The International Museum of Surgical Science, located in Chicago’s Gold Coast, is one of those museums thats borderline creepy. Seeing modern medical equipment is enough to scare me, but historic equipment is over the top.
The museum is housed in a 1917 mansion designed by Howard Van Doren Shaw and was built for Eleanor Robinson Countiss. It was modeled after Le Petit Trianon at the Palace of Versailles in France. It opened to the public in 1954. In addition to its collection of medical equipment, it has an extensive collection of medicine and surgery related artwork on display. Admission is US$15 for adults (as of August 2015). It’s closed Mondays.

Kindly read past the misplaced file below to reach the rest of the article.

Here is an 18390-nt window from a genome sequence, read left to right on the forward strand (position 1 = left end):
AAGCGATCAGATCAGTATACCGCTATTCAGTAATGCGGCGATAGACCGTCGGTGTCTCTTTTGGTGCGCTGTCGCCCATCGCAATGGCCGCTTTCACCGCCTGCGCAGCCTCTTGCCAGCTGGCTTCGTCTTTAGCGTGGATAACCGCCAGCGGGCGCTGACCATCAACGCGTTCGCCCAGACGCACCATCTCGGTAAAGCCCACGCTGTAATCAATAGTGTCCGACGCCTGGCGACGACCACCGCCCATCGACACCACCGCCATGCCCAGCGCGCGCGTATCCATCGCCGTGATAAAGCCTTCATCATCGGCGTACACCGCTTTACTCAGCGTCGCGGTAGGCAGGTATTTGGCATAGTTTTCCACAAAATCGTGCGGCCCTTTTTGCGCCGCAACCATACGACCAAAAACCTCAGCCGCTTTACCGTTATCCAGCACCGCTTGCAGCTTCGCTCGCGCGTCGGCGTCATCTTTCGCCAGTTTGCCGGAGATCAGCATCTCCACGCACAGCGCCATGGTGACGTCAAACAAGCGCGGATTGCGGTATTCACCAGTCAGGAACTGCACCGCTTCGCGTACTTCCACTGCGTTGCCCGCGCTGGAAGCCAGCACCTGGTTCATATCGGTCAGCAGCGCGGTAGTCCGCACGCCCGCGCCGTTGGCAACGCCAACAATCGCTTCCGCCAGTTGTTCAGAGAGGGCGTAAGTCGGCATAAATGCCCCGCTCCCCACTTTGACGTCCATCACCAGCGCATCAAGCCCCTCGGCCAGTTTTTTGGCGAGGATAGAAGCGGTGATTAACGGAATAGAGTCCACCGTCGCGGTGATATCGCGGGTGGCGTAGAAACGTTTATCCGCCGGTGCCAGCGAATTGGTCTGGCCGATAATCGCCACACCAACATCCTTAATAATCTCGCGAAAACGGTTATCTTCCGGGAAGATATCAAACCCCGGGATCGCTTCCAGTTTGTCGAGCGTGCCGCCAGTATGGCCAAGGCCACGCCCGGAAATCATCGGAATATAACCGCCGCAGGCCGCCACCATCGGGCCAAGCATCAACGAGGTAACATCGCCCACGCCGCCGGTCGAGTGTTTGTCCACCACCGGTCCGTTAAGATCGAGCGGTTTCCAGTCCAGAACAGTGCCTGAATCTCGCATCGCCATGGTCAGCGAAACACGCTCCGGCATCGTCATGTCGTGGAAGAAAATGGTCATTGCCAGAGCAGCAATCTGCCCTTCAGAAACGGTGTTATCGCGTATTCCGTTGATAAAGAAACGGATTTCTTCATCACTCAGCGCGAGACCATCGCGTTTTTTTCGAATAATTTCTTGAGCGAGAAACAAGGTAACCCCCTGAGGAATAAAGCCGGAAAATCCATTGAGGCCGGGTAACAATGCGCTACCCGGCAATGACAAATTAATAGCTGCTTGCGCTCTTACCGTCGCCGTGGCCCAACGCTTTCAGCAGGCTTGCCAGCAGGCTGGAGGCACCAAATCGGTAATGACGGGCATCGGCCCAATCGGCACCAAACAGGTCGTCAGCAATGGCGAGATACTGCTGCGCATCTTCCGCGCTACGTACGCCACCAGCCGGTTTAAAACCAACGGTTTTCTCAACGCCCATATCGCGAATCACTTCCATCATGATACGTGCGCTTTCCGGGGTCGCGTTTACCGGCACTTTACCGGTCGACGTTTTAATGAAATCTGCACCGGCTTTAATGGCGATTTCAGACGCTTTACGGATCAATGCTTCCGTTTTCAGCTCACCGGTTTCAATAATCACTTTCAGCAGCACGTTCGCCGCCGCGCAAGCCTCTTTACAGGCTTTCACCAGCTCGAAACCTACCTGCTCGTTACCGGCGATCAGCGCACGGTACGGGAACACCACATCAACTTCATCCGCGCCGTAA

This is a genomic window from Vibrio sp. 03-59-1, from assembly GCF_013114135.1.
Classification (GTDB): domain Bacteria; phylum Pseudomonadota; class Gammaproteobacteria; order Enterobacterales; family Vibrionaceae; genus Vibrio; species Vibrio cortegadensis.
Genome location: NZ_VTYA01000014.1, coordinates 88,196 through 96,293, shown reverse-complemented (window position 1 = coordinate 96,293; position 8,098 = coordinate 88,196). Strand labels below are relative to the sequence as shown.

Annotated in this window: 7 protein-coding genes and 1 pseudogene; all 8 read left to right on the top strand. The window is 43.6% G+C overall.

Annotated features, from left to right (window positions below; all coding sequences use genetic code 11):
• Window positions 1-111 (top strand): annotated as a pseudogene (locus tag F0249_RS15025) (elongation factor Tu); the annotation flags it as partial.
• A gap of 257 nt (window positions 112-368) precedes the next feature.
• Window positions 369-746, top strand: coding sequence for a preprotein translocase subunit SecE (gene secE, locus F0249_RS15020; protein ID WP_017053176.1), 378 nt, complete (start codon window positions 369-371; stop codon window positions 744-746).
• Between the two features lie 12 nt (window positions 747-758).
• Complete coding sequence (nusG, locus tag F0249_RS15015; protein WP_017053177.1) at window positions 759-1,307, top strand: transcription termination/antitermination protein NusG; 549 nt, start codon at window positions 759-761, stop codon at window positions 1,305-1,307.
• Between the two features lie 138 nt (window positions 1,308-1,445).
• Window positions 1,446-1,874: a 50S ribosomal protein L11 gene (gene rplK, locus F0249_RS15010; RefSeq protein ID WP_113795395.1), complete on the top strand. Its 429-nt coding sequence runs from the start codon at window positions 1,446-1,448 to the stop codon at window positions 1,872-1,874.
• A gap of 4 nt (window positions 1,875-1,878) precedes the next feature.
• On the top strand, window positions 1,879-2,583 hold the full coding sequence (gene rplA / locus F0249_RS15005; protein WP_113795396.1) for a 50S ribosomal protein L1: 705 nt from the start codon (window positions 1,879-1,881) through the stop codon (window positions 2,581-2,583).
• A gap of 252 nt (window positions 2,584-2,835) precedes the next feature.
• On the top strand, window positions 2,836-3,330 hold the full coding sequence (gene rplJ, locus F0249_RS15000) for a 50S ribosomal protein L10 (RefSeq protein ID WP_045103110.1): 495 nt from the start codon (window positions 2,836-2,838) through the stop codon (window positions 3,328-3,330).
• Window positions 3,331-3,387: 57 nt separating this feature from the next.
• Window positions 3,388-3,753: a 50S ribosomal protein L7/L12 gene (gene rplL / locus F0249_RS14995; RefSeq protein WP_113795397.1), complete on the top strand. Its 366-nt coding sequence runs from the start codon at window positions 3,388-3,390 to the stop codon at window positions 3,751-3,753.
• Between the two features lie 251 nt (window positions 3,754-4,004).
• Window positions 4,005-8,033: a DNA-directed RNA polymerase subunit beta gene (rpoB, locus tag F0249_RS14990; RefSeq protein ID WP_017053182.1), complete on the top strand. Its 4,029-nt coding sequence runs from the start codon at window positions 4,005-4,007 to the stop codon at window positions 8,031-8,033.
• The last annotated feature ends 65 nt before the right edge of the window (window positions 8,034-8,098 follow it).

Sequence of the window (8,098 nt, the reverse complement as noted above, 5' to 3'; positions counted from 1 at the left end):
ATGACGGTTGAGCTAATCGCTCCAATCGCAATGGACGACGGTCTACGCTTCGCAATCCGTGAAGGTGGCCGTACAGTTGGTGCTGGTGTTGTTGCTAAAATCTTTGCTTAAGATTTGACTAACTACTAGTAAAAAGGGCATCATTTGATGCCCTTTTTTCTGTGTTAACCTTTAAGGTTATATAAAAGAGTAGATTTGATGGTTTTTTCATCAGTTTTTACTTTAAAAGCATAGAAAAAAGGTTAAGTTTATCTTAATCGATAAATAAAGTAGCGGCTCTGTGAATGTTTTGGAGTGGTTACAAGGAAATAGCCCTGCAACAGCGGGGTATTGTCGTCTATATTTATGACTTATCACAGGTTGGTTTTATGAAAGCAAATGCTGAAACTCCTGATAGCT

Visitors are greeted by a sculpture called Hope and Help by Edouard Chaissing. It creeped me out before I even walked in the front door.
There are several excellent exhibits on various topics ranging from childbirth to x-rays, anesthesia to amputation, and nursing to stapling. It was very thorough.
As I mentioned, many historic tools and artifacts were on display, including an iron lung, amputation kits, and wheelchairs. I also got to see jars of huge gallstones and kidney stones which wasn’t a good idea before lunch.
A highlight was the 4,000 year old Peruvian skulls with holes in them. The holes were created with simple tools to release evil spirits while the patients were still alive! Bone tissue growth proves the patients survived the procedure.